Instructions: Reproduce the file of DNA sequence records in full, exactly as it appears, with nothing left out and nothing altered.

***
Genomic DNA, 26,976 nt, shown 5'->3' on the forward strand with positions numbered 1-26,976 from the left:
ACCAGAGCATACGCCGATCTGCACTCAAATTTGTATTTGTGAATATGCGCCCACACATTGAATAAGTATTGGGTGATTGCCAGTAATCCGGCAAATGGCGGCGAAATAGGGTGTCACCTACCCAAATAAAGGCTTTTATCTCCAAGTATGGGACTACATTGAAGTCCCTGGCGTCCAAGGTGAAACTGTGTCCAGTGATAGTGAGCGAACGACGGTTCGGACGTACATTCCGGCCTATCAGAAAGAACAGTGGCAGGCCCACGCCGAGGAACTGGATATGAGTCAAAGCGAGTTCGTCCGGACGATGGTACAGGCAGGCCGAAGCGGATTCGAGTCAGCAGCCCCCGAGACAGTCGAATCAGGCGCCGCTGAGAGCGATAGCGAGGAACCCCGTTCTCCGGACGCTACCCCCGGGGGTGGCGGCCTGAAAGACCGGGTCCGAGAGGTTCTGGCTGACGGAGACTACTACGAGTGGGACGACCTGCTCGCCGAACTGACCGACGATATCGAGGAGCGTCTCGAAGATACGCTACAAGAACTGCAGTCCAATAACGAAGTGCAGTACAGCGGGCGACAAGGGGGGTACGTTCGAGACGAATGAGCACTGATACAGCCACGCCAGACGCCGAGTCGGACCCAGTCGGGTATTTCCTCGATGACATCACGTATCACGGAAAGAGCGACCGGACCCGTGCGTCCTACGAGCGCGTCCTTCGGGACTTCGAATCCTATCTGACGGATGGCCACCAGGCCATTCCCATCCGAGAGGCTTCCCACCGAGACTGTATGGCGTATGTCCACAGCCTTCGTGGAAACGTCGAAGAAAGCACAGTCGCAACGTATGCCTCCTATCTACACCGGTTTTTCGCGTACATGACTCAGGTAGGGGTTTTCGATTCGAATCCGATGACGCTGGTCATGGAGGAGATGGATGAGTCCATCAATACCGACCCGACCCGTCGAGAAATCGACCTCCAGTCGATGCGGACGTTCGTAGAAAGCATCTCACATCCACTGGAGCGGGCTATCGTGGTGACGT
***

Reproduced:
Genomic DNA, 26,976 nt, shown 5'->3' on the forward strand with positions numbered 1-26,976 from the left:
ACCAGAGCATACGCCGATCTGCACTCAAATTTGTATTTGTGAATATGCGCCCACACATTGAATAAGTATTGGGTGATTGCCAGTAATCCGGCAAATGGCGGCGAAATAGGGTGTCACCTACCCAAATAAAGGCTTTTATCTCCAAGTATGGGACTACATTGAAGTCCCTGGCGTCCAAGGTGAAACTGTGTCCAGTGATAGTGAGCGAACGACGGTTCGGACGTACATTCCGGCCTATCAGAAAGAACAGTGGCAGGCCCACGCCGAGGAACTGGATATGAGTCAAAGCGAGTTCGTCCGGACGATGGTACAGGCAGGCCGAAGCGGATTCGAGTCAGCAGCCCCCGAGACAGTCGAATCAGGCGCCGCTGAGAGCGATAGCGAGGAACCCCGTTCTCCGGACGCTACCCCCGGGGGTGGCGGCCTGAAAGACCGGGTCCGAGAGGTTCTGGCTGACGGAGACTACTACGAGTGGGACGACCTGCTCGCCGAACTGACCGACGATATCGAGGAGCGTCTCGAAGATACGCTACAAGAACTGCAGTCCAATAACGAAGTGCAGTACAGCGGGCGACAAGGGGGGTACGTTCGAGACGAATGAGCACTGATACAGCCACGCCAGACGCCGAGTCGGACCCAGTCGGGTATTTCCTCGATGACATCACGTATCACGGAAAGAGCGACCGGACCCGTGCGTCCTACGAGCGCGTCCTTCGGGACTTCGAATCCTATCTGACGGATGGCCACCAGGCCATTCCCATCCGAGAGGCTTCCCACCGAGACTGTATGGCGTATGTCCACAGCCTTCGTGGAAACGTCGAAGAAAGCACAGTCGCAACGTATGCCTCCTATCTACACCGGTTTTTCGCGTACATGACTCAGGTAGGGGTTTTCGATTCGAATCCGATGACGCTGGTCATGGAGGAGATGGATGAGTCCATCAATACCGACCCGACCCGTCGAGAAATCGACCTCCAGTCGATGCGGACGTTCGTAGAAAGCATCTCACATCCACTGGAGCGGGCTATCGTGGTGACGT